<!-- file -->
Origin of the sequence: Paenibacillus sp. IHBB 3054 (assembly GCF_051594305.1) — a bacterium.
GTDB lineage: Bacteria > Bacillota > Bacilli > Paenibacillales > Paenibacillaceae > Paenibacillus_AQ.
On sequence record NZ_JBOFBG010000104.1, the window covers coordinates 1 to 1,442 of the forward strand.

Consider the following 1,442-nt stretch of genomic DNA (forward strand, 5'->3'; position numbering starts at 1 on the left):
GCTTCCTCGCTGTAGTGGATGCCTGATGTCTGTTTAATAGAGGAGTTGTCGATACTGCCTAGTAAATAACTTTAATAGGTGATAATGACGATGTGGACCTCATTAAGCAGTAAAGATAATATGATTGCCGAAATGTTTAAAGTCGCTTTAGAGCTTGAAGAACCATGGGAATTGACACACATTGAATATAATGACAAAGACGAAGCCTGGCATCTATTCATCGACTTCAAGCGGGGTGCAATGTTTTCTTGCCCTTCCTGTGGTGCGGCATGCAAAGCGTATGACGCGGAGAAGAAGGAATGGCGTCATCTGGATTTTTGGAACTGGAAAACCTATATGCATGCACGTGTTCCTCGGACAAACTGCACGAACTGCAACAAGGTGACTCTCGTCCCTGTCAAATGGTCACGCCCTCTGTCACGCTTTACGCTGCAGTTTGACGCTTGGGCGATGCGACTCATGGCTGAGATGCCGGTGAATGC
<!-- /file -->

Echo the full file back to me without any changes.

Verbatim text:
Origin of the sequence: Paenibacillus sp. IHBB 3054 (assembly GCF_051594305.1) — a bacterium.
GTDB lineage: Bacteria > Bacillota > Bacilli > Paenibacillales > Paenibacillaceae > Paenibacillus_AQ.
On sequence record NZ_JBOFBG010000104.1, the window covers coordinates 1 to 1,442 of the forward strand.

Consider the following 1,442-nt stretch of genomic DNA (forward strand, 5'->3'; position numbering starts at 1 on the left):
GCTTCCTCGCTGTAGTGGATGCCTGATGTCTGTTTAATAGAGGAGTTGTCGATACTGCCTAGTAAATAACTTTAATAGGTGATAATGACGATGTGGACCTCATTAAGCAGTAAAGATAATATGATTGCCGAAATGTTTAAAGTCGCTTTAGAGCTTGAAGAACCATGGGAATTGACACACATTGAATATAATGACAAAGACGAAGCCTGGCATCTATTCATCGACTTCAAGCGGGGTGCAATGTTTTCTTGCCCTTCCTGTGGTGCGGCATGCAAAGCGTATGACGCGGAGAAGAAGGAATGGCGTCATCTGGATTTTTGGAACTGGAAAACCTATATGCATGCACGTGTTCCTCGGACAAACTGCACGAACTGCAACAAGGTGACTCTCGTCCCTGTCAAATGGTCACGCCCTCTGTCACGCTTTACGCTGCAGTTTGACGCTTGGGCGATGCGACTCATGGCTGAGATGCCGGTGAATGC